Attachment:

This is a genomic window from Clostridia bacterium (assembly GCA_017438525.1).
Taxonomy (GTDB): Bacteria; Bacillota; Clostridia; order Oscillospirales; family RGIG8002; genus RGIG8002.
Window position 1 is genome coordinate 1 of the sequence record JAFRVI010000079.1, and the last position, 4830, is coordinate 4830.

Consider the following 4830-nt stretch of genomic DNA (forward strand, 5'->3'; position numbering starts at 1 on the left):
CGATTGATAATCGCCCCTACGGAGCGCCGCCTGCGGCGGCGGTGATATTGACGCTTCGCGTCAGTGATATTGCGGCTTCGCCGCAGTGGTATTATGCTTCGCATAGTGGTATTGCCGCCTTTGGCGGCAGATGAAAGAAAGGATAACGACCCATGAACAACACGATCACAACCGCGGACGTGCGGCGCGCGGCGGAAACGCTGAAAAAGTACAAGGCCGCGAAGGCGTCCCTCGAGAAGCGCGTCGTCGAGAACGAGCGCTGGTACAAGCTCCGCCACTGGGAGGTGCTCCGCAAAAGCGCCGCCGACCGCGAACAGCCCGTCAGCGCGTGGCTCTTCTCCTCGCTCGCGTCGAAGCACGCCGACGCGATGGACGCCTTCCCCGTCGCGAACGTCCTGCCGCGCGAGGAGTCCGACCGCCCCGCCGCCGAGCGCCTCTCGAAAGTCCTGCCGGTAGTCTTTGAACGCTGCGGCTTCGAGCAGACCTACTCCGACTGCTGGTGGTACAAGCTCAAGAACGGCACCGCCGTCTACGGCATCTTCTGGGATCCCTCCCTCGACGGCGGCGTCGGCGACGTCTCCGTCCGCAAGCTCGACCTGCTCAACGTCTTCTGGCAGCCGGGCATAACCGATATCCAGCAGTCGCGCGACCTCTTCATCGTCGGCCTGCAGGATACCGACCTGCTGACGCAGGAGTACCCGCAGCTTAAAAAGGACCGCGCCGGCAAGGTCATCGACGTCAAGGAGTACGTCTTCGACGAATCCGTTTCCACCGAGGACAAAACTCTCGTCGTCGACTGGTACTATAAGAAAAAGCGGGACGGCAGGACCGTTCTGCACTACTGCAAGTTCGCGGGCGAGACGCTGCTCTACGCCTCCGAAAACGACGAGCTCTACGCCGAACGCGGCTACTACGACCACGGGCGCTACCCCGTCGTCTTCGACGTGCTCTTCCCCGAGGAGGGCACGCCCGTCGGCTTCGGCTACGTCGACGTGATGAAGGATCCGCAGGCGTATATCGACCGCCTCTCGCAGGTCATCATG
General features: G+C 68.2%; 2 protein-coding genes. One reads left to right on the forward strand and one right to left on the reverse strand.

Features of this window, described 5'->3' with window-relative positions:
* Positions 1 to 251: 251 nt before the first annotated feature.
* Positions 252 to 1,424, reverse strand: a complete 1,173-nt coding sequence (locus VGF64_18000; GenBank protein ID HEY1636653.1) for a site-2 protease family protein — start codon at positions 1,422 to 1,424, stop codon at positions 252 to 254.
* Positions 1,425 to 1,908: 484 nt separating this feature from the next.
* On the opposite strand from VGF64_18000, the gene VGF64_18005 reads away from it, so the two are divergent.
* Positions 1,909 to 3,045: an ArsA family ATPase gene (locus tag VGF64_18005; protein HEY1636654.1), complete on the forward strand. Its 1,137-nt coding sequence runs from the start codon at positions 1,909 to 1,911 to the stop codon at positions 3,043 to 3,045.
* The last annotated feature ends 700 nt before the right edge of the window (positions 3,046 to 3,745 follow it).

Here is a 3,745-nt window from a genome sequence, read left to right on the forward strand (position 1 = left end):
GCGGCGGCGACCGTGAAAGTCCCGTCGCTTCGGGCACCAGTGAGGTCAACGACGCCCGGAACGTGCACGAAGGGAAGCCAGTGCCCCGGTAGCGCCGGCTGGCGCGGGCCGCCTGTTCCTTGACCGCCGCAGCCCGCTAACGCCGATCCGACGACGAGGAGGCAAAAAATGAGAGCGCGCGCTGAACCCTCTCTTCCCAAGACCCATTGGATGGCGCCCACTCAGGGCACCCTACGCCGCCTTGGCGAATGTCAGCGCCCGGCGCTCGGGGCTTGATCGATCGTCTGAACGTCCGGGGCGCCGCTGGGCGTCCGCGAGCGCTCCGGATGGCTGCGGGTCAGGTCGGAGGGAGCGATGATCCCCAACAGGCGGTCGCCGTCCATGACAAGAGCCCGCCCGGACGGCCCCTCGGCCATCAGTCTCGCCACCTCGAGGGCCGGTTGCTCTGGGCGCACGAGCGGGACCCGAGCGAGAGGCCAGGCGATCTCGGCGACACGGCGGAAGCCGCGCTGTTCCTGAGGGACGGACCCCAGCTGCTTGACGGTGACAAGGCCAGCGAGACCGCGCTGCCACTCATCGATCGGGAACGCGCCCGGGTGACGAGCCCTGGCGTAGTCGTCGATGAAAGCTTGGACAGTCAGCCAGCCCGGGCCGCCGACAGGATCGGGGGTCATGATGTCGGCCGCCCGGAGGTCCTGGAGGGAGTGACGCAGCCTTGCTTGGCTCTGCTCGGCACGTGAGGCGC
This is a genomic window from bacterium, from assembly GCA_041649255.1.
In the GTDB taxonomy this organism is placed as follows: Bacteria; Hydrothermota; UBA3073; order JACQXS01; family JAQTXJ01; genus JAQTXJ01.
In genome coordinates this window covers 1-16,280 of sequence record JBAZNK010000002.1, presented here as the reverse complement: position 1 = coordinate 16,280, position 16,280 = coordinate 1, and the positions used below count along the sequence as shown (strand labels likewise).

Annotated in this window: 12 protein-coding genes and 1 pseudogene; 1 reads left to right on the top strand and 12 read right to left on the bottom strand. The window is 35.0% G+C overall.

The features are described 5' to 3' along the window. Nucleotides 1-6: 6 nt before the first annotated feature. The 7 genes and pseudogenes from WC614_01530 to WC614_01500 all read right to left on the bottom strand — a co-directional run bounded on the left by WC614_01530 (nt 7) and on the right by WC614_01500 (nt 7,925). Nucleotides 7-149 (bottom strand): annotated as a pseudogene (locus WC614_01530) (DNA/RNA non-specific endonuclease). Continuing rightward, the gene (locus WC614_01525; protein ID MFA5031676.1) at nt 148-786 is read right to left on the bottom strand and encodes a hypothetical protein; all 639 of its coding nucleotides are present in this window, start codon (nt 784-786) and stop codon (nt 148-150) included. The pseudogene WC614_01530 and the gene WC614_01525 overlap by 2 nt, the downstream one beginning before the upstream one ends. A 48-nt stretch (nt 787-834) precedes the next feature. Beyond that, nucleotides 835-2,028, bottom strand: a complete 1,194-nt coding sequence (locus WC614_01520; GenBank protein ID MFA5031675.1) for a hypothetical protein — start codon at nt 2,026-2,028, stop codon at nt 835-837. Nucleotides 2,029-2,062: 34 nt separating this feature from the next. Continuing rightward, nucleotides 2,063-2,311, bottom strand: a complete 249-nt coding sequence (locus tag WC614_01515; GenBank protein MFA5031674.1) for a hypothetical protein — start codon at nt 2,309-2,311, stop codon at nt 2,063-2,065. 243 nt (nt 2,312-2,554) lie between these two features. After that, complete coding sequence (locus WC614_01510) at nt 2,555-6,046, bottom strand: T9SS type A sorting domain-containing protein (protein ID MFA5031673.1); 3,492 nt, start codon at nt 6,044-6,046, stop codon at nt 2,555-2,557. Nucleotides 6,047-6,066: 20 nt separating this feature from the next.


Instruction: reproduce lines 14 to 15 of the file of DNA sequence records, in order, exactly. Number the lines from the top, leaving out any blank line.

Here is a 3,745-nt window from a genome sequence, read left to right on the forward strand (position 1 = left end):
GCGGCGGCGACCGTGAAAGTCCCGTCGCTTCGGGCACCAGTGAGGTCAACGACGCCCGGAACGTGCACGAAGGGAAGCCAGTGCCCCGGTAGCGCCGGCTGGCGCGGGCCGCCTGTTCCTTGACCGCCGCAGCCCGCTAACGCCGATCCGACGACGAGGAGGCAAAAAATGAGAGCGCGCGCTGAACCCTCTCTTCCCAAGACCCATTGGATGGCGCCCACTCAGGGCACCCTACGCCGCCTTGGCGAATGTCAGCGCCCGGCGCTCGGGGCTTGATCGATCGTCTGAACGTCCGGGGCGCCGCTGGGCGTCCGCGAGCGCTCCGGATGGCTGCGGGTCAGGTCGGAGGGAGCGATGATCCCCAACAGGCGGTCGCCGTCCATGACAAGAGCCCGCCCGGACGGCCCCTCGGCCATCAGTCTCGCCACCTCGAGGGCCGGTTGCTCTGGGCGCACGAGCGGGACCCGAGCGAGAGGCCAGGCGATCTCGGCGACACGGCGGAAGCCGCGCTGTTCCTGAGGGACGGACCCCAGCTGCTTGACGGTGACAAGGCCAGCGAGACCGCGCTGCCACTCATCGATCGGGAACGCGCCCGGGTGACGAGCCCTGGCGTAGTCGTCGATGAAAGCTTGGACAGTCAGCCAGCCCGGGCCGCCGACAGGATCGGGGGTCATGATGTCGGCCGCCCGGAGGTCCTGGAGGGAGTGACGCAGCCTTGCTTGGCTCTGCTCGGCACGTGAGGCGC